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PlantFiles: Largeflower Sage
Salvia vinacea

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Family: Lamiaceae (lay-mee-AY-see-ee) (Info)
Genus: Salvia (SAL-vee-uh) (Info)
Species: vinacea (vin-AY-see-a) (Info)

» View all varieties of Salvias

Category:
Alpines and Rock Gardens
Herbs
Perennials
Shrubs

Height:
12-18 in. (30-45 cm)

Spacing:
Unknown - Tell us

Hardiness:
Unknown - Tell us

Sun Exposure:
Full Sun
Sun to Partial Shade

Danger:
Unknown - Tell us

Bloom Color:
Fuchsia (Red-Purple)

Bloom Time:
Unknown - Tell us

Foliage:
Deciduous
Herbaceous
Aromatic
Smooth-Textured

Other details:
This plant is attractive to bees, butterflies and/or birds
Drought-tolerant; suitable for xeriscaping

Soil pH requirements:
Unknown - Tell us

Patent Information:
Unknown - Tell us

Propagation Methods:
Unknown - Tell us

Seed Collecting:
Unknown - Tell us

Profile:

No positives
1 neutral
No negatives

Gardeners' Notes:

RatingAuthorContent
Neutral htop On Mar 2, 2009, htop from San Antonio, TX (Zone 8b) wrote:

I have not grown this plant. Largeflower sage (Salvia vinacea) is native to New Mexico and Texas. It is a low growing suffrutescent (having a woody stem only at the base) plant that is about 30 cm in height. Its stems are slender. The 30 mm long by 25 mm wide leaves are glabrous above, slightly puberulent below and are the same color on the upper and lower surfaces. Usually truncate (leaf tip ending abruptly as if cut off at the end) at the base, they can be decurrent (running or extending downward along the stem). Numerous blooms are produced on short, congested spikes. The 12 to 13 mm long calyx is mostly a deep wine color and is greenish at the base. The calyx pedicel is short and deflexed. The 20 to 22 mm long, dark blue corolla extends far beyond the calyx. The upper lip is oblanceolate. It can be differentiated from Salvia pinguifolia by its (Salvia vinacea's) bloom having a much larger corolla with the upper lip being narrower, a wine-colored calyx, more congested inflorescence and leaves not being a lighter color on the undersides.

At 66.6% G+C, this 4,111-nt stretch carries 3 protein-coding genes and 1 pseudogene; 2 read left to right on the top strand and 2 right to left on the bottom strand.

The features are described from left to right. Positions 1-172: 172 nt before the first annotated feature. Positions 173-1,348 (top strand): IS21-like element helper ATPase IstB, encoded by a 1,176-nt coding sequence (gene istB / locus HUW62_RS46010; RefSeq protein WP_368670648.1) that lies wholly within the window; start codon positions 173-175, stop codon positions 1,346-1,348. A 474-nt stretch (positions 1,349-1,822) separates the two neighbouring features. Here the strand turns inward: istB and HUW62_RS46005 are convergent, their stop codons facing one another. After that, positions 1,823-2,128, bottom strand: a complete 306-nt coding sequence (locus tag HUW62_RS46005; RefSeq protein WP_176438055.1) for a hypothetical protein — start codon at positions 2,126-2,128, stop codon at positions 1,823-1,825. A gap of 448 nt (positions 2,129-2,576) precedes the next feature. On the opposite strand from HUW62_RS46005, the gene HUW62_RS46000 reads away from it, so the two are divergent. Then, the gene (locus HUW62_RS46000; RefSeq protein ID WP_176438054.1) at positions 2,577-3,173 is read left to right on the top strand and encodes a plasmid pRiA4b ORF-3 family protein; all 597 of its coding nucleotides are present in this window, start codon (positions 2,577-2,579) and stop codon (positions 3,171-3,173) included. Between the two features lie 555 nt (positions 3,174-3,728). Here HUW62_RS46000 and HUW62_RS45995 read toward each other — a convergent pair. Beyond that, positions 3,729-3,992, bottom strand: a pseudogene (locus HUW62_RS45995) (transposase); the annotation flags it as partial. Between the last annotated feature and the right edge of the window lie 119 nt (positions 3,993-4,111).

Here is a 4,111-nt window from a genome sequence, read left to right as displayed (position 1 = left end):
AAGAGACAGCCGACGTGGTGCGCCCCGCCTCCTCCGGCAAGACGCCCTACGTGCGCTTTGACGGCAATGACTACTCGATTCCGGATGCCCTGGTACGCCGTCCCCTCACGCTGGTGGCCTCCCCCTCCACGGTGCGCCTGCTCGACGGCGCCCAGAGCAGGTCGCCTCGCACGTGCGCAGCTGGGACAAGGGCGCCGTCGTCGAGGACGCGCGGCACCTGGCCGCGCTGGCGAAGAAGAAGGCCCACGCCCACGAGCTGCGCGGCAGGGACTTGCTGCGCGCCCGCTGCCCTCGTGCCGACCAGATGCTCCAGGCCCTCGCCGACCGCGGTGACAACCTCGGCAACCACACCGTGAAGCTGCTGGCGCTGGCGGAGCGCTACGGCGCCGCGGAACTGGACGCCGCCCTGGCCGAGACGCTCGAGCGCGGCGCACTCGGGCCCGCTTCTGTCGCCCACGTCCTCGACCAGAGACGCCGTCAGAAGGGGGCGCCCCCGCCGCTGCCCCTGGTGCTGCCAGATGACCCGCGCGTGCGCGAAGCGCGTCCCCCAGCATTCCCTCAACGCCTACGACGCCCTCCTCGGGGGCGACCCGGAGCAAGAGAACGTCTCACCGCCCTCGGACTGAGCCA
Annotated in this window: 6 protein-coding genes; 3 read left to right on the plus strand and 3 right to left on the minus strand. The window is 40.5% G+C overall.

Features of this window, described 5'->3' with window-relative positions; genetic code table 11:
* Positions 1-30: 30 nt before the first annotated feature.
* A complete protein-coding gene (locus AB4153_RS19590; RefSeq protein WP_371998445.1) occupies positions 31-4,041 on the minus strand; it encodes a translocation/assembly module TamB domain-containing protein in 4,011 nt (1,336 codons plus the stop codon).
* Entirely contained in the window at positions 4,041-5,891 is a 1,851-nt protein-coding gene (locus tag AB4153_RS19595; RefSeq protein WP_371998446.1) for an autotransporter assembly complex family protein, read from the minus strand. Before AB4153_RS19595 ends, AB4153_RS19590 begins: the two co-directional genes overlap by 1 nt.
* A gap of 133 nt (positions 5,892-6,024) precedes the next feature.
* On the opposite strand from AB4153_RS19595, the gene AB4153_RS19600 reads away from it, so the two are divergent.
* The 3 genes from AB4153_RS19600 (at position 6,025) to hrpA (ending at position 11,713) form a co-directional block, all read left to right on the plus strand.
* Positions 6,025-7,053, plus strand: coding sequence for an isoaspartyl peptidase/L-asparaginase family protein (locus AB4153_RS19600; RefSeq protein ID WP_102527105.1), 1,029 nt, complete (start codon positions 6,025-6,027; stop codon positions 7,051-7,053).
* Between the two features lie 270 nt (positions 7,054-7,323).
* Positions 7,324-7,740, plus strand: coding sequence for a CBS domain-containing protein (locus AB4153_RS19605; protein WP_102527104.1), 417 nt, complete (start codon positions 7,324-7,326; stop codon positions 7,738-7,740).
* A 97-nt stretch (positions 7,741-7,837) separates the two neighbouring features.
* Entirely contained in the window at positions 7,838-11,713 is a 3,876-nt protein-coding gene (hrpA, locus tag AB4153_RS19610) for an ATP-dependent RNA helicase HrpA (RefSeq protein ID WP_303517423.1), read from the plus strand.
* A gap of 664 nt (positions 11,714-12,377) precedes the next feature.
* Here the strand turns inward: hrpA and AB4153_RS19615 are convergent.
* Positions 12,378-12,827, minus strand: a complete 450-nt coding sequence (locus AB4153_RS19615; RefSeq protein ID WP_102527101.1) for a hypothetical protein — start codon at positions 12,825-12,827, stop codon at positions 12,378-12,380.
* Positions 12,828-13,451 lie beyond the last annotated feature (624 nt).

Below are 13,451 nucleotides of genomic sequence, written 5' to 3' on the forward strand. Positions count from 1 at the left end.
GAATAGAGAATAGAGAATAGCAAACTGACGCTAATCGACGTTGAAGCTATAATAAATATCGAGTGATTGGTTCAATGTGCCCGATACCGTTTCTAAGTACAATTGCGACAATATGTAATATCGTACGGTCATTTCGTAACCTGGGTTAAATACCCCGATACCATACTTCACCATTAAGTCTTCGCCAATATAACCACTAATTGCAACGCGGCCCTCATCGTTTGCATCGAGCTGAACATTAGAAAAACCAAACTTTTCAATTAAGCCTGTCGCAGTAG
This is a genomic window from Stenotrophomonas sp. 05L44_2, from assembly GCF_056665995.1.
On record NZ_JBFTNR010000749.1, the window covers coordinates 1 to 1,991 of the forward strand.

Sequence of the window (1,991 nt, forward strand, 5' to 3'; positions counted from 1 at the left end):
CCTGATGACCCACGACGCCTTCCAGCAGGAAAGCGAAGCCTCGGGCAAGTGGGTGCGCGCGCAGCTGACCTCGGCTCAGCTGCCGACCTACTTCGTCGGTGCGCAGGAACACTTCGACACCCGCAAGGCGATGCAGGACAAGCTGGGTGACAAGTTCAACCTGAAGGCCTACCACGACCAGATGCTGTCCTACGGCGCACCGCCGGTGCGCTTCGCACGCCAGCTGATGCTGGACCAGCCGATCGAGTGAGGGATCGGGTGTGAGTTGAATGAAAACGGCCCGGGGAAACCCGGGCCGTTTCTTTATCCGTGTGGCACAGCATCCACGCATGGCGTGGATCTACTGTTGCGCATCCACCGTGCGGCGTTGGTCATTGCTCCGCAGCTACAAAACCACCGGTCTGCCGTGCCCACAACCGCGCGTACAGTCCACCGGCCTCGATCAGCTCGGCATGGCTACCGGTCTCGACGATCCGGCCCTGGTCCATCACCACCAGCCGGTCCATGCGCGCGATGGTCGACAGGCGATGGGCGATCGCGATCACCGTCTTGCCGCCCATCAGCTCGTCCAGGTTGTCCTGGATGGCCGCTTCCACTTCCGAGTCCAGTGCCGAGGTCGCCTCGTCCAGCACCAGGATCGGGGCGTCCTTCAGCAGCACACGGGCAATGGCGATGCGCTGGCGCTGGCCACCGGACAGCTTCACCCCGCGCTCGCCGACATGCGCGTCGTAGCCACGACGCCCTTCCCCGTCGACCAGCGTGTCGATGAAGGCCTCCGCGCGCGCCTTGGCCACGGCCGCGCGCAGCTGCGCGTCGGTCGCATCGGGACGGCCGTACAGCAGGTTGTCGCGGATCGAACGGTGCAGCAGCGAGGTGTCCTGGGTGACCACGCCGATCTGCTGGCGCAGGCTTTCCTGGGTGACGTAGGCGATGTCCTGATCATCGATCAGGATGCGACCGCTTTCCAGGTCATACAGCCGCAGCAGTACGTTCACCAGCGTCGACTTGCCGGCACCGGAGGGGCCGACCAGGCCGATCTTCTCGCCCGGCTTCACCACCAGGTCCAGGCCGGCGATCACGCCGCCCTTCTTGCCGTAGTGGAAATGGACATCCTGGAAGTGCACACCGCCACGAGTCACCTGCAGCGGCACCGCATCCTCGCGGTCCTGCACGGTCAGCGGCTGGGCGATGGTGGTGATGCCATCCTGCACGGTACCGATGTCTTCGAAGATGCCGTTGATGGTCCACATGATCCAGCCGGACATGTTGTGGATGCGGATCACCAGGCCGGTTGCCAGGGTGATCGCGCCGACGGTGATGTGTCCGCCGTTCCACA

Above information source found on the Biodiversity Heritage Library Web Page; Contributions from the United States National Herbarium, Washington, D.C.: Smithsonian Institution Press, 1890- , Vol. 16, p.170.

I could locate very little information about this plant on the internet.



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